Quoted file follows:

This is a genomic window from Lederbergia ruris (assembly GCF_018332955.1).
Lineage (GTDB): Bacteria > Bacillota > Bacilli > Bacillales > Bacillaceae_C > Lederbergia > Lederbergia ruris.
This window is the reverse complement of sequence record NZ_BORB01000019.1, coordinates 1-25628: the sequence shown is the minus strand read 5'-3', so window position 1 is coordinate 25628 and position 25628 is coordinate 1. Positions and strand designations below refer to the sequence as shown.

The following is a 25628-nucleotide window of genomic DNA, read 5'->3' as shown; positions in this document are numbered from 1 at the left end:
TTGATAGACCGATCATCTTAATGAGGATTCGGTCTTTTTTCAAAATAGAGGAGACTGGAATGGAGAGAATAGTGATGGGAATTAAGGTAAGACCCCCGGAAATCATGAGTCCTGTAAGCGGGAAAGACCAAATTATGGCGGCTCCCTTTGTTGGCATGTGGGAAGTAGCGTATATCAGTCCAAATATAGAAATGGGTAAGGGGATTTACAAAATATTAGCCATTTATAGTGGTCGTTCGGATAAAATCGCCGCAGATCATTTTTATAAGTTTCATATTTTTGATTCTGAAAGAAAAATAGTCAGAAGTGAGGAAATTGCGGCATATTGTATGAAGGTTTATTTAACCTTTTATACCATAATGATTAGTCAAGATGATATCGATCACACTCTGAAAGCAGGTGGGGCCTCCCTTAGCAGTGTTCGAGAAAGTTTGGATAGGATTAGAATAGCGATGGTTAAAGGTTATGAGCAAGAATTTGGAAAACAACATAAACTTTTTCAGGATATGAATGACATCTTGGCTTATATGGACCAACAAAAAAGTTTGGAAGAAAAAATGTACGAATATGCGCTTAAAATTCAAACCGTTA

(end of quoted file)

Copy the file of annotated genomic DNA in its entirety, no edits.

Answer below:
This is a genomic window from Lederbergia ruris (assembly GCF_018332955.1).
Lineage (GTDB): Bacteria > Bacillota > Bacilli > Bacillales > Bacillaceae_C > Lederbergia > Lederbergia ruris.
This window is the reverse complement of sequence record NZ_BORB01000019.1, coordinates 1-25628: the sequence shown is the minus strand read 5'-3', so window position 1 is coordinate 25628 and position 25628 is coordinate 1. Positions and strand designations below refer to the sequence as shown.

The following is a 25628-nucleotide window of genomic DNA, read 5'->3' as shown; positions in this document are numbered from 1 at the left end:
TTGATAGACCGATCATCTTAATGAGGATTCGGTCTTTTTTCAAAATAGAGGAGACTGGAATGGAGAGAATAGTGATGGGAATTAAGGTAAGACCCCCGGAAATCATGAGTCCTGTAAGCGGGAAAGACCAAATTATGGCGGCTCCCTTTGTTGGCATGTGGGAAGTAGCGTATATCAGTCCAAATATAGAAATGGGTAAGGGGATTTACAAAATATTAGCCATTTATAGTGGTCGTTCGGATAAAATCGCCGCAGATCATTTTTATAAGTTTCATATTTTTGATTCTGAAAGAAAAATAGTCAGAAGTGAGGAAATTGCGGCATATTGTATGAAGGTTTATTTAACCTTTTATACCATAATGATTAGTCAAGATGATATCGATCACACTCTGAAAGCAGGTGGGGCCTCCCTTAGCAGTGTTCGAGAAAGTTTGGATAGGATTAGAATAGCGATGGTTAAAGGTTATGAGCAAGAATTTGGAAAACAACATAAACTTTTTCAGGATATGAATGACATCTTGGCTTATATGGACCAACAAAAAAGTTTGGAAGAAAAAATGTACGAATATGCGCTTAAAATTCAAACCGTTA